To avoid such damage, Deutsche could instead seek to raise capital. The bank currently has authorisation from its shareholders to increase its share count by almost 50 per cent if needed. The question is who would buy them. One of Deutsche’s top 20 investors says the idea that the bank could raise capital at current prices is “illusory”.
“The dilution would be enormous,” he says.
The top 10 investor is also sceptical. “One thing I can rule out is participating in a capital increase just to fund litigation. There has to be some perspective on how they will set themselves up [to be successful] in future.”
A key worry is the bank’s depressed earnings power. Investors were resigned to the return on equity being below 3 per cent next year. That could get worse if the turmoil hits business and more clients follow the hedge funds’ lead.
If neither asset sales nor a capital-raising provide Deutsche with the cash to resolve its litigation issues — which also includes an investigation into trades involving its Russian business — then the German government would face a choice between bailing in the bank’s creditors or bailing it out.
“If push comes to shove, the German government would contribute because Deutsche Bank is the only global bank that Germany has,” says Marcel Fratzscher, head of the DIW think-tank. “The industrial companies would say so. So the government would step in, but a lot would have to happen before then. And there would be tight conditions.”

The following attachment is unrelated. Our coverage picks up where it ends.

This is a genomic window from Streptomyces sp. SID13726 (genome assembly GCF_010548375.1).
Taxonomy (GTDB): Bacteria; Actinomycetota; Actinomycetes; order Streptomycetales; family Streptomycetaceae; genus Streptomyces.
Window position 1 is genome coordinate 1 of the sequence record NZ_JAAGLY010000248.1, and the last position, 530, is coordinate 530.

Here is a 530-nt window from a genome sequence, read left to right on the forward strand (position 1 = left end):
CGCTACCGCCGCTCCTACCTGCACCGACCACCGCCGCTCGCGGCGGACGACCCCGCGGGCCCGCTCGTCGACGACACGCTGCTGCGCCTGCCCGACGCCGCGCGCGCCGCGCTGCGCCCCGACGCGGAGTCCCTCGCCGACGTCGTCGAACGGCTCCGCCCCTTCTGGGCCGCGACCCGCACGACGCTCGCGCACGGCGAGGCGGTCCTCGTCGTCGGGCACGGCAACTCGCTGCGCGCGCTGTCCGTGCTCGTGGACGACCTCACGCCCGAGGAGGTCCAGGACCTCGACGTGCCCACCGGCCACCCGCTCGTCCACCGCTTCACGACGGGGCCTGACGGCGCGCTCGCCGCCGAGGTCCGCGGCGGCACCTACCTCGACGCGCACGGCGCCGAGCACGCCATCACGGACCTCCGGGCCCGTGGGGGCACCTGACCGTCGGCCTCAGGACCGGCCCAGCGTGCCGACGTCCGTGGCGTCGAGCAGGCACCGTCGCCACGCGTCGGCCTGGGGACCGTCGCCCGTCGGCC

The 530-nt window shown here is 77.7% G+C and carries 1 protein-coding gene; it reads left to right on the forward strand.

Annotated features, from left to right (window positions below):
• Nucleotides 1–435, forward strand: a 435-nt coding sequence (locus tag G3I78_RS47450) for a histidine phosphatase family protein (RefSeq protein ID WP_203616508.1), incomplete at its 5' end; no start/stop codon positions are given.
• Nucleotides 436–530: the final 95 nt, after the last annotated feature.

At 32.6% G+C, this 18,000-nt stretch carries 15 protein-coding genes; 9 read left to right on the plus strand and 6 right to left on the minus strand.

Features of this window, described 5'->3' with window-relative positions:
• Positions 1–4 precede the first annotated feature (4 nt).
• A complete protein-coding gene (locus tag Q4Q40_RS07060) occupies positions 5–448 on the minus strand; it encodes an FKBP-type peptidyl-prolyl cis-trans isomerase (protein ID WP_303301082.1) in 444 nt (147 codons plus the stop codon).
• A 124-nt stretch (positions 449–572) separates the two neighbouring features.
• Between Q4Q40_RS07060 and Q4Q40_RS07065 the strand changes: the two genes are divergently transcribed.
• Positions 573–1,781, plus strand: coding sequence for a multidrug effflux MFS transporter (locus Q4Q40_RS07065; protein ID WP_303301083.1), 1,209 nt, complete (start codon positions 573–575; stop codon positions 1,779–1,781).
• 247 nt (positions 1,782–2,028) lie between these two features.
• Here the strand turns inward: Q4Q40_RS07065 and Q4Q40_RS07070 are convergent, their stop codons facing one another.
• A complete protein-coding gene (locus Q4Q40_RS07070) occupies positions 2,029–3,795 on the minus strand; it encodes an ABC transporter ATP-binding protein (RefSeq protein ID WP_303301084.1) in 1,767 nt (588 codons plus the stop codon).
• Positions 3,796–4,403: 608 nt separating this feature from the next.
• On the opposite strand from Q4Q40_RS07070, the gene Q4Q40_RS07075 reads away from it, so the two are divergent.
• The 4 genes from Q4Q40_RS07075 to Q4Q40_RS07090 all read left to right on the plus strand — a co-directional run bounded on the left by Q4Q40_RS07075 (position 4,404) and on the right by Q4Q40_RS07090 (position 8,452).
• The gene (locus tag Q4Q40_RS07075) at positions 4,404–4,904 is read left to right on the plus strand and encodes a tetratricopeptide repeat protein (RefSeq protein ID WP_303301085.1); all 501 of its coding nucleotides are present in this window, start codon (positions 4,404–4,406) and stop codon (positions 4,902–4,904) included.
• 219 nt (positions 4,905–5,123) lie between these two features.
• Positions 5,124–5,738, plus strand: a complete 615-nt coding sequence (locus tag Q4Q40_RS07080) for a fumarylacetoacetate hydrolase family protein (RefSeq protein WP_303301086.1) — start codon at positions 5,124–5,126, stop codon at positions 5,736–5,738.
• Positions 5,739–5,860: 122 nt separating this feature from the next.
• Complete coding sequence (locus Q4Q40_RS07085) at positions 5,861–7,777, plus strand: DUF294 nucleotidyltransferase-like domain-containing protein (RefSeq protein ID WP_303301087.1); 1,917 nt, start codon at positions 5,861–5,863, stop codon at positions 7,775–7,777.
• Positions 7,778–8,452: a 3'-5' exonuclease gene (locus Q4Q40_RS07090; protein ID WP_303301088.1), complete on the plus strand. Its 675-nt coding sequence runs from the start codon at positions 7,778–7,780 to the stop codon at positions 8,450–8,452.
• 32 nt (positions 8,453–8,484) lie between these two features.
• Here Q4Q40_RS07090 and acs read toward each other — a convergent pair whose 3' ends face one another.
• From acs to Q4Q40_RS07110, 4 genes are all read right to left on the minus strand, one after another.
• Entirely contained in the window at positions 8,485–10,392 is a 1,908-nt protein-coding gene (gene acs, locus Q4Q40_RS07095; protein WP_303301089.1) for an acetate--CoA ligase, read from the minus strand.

In public, German officials merely point out that banks in need of financial rescue must follow European procedures, which Germany fought to put in place after the 2008 global financial crisis. Jens Spahn, deputy finance minister, told the Financial Times: “I am not taking any view about the situation of any individual institution. The European Central Bank is responsible for the question of the financial and accounting capital position of banks. The mechanisms are set out at the European level.”
In private, European regulators and officials acknowledge that in an emergency, there is scope under European rules to inject state funds to support a bank, as long as it is done in line with market conditions.
Despite the hedge funds’ moves, other counterparties are, for now, more relaxed about Deutsche. “Even US banks who are typically prone to throwing Europeans under the bus seem to view it [Deutsche’s travails] as a damp squib,” says a senior executive at a large institutional investor.
Until Deutsche resolves its litigation, however, markets are likely to remain on edge. “I don’t think Deutsche needs a bailout at this point. Their capital and liquidity is absolutely sufficient,” says Jörg Rocholl, president of Berlin’s ESMT business school. “But the constant uncertainty and speculation does not help. Banks depend to a great extent on confidence — and the risk is that once it is gone, it is very hard to get back.”
Additional reporting Stefan Wagstyl